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Lisa A. Carey, MD, and Dennis J. Slamon, MD, PhD, on Early Breast Cancer: Findings From the NATALEE Trial on Ribociclib Plus Endocrine Therapy

2023 ASCO Annual Meeting

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Lisa A. Carey, MD, of the University of North Carolina at Chapel Hill, and Dennis J. Slamon, MD, PhD, of the University of California, Los Angeles, discuss phase III study findings on ribociclib plus endocrine therapy as adjuvant treatment in patients with hormone receptor–positive, HER2-negative early breast cancer. When added to standard-of-care endocrine therapy, ribociclib improved invasive disease–free survival with a well-tolerated safety profile (Abstract LBA500).



Transcript

Disclaimer: This video transcript has not been proofread or edited and may contain errors.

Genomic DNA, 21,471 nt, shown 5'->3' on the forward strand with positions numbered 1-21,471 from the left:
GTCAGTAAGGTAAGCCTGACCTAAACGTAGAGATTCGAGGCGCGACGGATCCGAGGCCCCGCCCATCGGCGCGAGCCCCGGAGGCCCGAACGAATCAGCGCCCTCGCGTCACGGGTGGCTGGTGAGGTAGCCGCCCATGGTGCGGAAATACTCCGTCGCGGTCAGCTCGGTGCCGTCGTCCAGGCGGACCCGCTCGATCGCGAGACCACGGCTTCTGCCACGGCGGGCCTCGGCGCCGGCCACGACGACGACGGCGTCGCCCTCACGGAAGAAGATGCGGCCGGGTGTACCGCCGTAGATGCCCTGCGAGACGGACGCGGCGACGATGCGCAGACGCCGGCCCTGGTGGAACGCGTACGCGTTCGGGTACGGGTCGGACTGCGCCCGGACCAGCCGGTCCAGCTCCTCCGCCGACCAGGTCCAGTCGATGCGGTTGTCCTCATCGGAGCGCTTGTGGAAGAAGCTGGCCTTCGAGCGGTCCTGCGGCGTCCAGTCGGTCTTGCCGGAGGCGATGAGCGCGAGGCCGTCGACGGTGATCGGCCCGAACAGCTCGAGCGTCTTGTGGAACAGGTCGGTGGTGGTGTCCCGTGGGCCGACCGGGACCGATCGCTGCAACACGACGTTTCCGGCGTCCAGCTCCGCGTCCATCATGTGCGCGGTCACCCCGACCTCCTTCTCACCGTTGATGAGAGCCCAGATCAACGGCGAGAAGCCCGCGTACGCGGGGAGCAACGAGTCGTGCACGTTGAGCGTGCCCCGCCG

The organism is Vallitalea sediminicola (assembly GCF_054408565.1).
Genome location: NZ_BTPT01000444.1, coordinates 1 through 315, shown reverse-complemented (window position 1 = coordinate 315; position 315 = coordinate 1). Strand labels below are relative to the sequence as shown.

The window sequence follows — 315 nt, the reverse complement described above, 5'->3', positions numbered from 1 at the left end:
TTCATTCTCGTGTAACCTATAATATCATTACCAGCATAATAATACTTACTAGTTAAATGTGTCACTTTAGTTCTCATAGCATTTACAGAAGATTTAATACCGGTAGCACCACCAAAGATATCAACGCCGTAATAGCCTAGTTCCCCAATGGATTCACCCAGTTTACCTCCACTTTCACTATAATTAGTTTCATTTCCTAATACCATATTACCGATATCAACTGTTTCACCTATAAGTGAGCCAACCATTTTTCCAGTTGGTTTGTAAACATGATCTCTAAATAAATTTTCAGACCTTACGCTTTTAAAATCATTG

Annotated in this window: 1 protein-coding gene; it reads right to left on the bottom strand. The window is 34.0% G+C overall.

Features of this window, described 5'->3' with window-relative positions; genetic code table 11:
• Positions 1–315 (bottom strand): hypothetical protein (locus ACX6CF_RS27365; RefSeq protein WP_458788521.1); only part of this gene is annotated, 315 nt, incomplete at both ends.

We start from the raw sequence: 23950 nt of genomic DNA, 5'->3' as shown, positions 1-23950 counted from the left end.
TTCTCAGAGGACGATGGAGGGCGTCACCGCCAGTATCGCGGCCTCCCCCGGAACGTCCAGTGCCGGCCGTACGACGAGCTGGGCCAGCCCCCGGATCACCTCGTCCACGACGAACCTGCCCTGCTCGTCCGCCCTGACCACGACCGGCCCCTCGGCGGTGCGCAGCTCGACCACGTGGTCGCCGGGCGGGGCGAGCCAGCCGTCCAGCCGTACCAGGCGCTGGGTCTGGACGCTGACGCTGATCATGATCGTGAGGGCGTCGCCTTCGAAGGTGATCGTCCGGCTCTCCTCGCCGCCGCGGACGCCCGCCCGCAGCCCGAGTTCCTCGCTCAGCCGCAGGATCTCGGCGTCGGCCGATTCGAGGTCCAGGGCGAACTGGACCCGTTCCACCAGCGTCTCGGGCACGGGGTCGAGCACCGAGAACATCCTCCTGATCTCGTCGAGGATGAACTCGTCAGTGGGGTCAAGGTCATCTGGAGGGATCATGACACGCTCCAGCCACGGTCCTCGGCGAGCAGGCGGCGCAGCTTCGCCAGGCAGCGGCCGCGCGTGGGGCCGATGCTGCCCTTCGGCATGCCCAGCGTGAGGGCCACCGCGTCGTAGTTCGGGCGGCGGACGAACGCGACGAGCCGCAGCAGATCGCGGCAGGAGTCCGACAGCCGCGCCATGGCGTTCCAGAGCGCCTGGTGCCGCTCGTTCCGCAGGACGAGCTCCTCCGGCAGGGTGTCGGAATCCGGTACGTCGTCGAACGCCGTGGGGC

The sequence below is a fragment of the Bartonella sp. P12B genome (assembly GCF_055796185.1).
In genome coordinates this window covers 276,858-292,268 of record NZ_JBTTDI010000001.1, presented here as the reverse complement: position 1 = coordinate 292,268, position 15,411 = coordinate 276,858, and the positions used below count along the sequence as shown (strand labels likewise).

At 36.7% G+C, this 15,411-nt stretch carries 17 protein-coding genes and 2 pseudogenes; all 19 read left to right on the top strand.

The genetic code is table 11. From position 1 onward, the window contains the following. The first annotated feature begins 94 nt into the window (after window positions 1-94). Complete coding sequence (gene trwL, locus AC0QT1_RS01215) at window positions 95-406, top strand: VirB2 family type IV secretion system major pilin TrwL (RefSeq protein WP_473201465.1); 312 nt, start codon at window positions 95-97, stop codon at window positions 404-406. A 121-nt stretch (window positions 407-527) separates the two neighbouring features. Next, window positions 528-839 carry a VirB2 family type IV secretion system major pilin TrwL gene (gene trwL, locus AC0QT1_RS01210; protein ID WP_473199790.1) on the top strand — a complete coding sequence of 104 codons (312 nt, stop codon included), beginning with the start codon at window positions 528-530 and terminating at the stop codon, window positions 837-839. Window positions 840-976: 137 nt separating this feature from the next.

Lisa A. Carey MD: Dennis, it is such a pleasure to have the chance to talk with you about your presentation here at ASCO 2023 of the NATALEE trial. We have had the benefit of the abemaciclib adjuvant data for a year or two now, and now we have the ribociclib adjuvant trial. So talk a little bit about the trial design, how it might be a little different from what we're used to, and what you described the other day. Dennis J. Slamon MD, PhD: It's good to be with you, Lisa. Yeah, the NATALEE trial was another of the early breast cancer trials looking at inhibition of the CDK4/6 pathway in early breast cancer. It was using ribociclib in combination with a standard hormonal blockade. It is a little different than the other trials in the sense that it included a broader population of patients, those who are usually considered to have less risk disease. The other thing that was unique about it is the inhibition was kept on board for three years rather than two years. So those are really very distinct features about the trial. Lisa A. Carey MD: Well, let me ask you a little bit more about the details. So the endpoint that was reported was three-year IDFS. Dennis J. Slamon MD, PhD: Correct. Lisa A. Carey MD: You guys saw a significant 3.3% difference at that point from, I think, 87 up to around 90 and change percent, mostly relapse. So the things we actually care about. Dennis J. Slamon MD, PhD: Correct. Lisa A. Carey MD: Now, how do you compare and contrast a little bit... You mentioned a three-year ribo. There also was some dose adjustments of ribo from the dose that's more conventional for the metastatic setting. I think in order to make it tolerable. So talk a little bit about some of the thoughtfulness that went into the design of the trial in that way. Dennis J. Slamon MD, PhD: Absolutely, that's unique to the ribociclib study. The initial stuff was how this trial was different than the other trials. But with regards to ribociclib, as you pointed out, the registered dose of this drug in metastatic disease or advanced breast cancer is 600 milligrams. That resulted in a pretty significant improvement in progression-free survival and ultimately overall survival in the advanced setting. It also came with some safety issues, and we were aware of those. The safety issue that happened in the whole class in terms of neutropenia that you see, there were some liver function abnormalities. But in addition, it had a unique feature, which was prolongation of the QTC interval and electrocardiogram abnormality, and that caused people to be concerned. But what we saw in the trial is that when patients who were on 600 milligrams underwent protocol specified dose reductions and were at 400 milligrams, there were enough patients in that group that stayed on 400 milligrams that we were able to look at their outcome. Their outcome looked very similar in terms of improvement in efficacy to 600 milligrams. So a decision was made, probably a risky decision we thought at times, but to reduce the dose in the adjuvant trial from 600 to 400 to do, as you know, not only try to improve efficacy but actually improve safety. Lisa A. Carey MD: Well, and to be clear, you still see some QTC prolongation, but virtually none were higher grade. You probably still have to do the EKGs up front when you first start, but I think the concern is substantially less. Is that a safe statement? Dennis J. Slamon MD, PhD: Yeah, I think that is a safe statement. I don't think the regulatory authorities will back away from doing the ECGs. I think there'll be easier ways to monitor that QTC than traditionally having to come in and you get a whole electrocardiogram. I think there are approaches to do that. But I don't know that that'll be removed. But the good news from the trial was, as you pointed out, any kind of grade three or greater QTC prolongation, which was greater than 500 milliseconds, was decreased by six-fold from 1.2% to 0.2%. So it was really minimal. There were no Torsades, no significant rhythm problems in the study. So we felt very good about what we saw, and the neutropenia was decreased as well. Lisa A. Carey MD: So this now is the last of the big adjuvant trials to report out. Obviously, monarchE with abemaciclib was a strongly positive trial, which had about just under 5% at the same time point difference between the investigational and the control arm. The palbociclib trials were negative. Dennis J. Slamon MD, PhD: Correct. Lisa A. Carey MD: So as you think about, and one anticipates we'll have the choices of ribo or abema, particularly in the node-positive setting where both were used, the NATALEE was unusual in that it allowed high-risk node-negatives. What's the algorithm for thinking through that? How do you compare and contrast? Dennis J. Slamon MD, PhD: The three drugs, they all hit the same target, but they're very different drugs. They have a different safety profile. With regards to neutropenia, palbo and ribo are very more neutropenic inducing than abemaciclib. The flip side of the coin is abemaciclib is much more prone to induce diarrhea. So it depends on the patient, and it depends on how they tolerate the inhibitor once you launch it. In early breast cancer, these women are healthy. They're working. So the question is what kind of side effect profile are you going to be accepting as a physician? But more importantly, what's the patient going to be accepting in terms of their lifestyle? So I think it'll be judged from physician and patient perspective by what they see. I know that the pharmacology of the two drugs are different in the sense of time on target, which is important in this class, seems to favor what we're seeing in ribociclib. So we'll see what happens as this data mature. As you know and you said earlier, this is the very first look at the dataset. Lisa A. Carey MD: That's right. That's right. At least in the monarchE, the curves continued to split. Dennis J. Slamon MD, PhD: Correct. Lisa A. Carey MD: So it'll be fascinating. So you're right, there are some differences on the toxicity standpoint, but now we have probably two choices that we'll be able to choose from. Dennis J. Slamon MD, PhD: Yes. Lisa A. Carey MD: So, Dennis, thank you so much for catching us up on NATALEE and your wonderful presentation here at ASCO 2023. Dennis J. Slamon MD, PhD: It's great talking with you, Lisa.